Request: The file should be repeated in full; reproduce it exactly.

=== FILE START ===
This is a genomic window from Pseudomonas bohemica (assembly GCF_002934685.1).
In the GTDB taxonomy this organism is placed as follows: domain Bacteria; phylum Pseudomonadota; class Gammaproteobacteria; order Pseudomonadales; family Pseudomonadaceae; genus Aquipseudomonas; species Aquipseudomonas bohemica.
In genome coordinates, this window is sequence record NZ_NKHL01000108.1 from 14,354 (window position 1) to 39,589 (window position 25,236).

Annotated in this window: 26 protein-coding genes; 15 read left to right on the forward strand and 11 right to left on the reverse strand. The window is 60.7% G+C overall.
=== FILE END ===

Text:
This is a genomic window from Pseudomonas bohemica (assembly GCF_002934685.1).
In the GTDB taxonomy this organism is placed as follows: domain Bacteria; phylum Pseudomonadota; class Gammaproteobacteria; order Pseudomonadales; family Pseudomonadaceae; genus Aquipseudomonas; species Aquipseudomonas bohemica.
In genome coordinates, this window is sequence record NZ_NKHL01000108.1 from 14,354 (window position 1) to 39,589 (window position 25,236).

Annotated in this window: 26 protein-coding genes; 15 read left to right on the forward strand and 11 right to left on the reverse strand. The window is 60.7% G+C overall.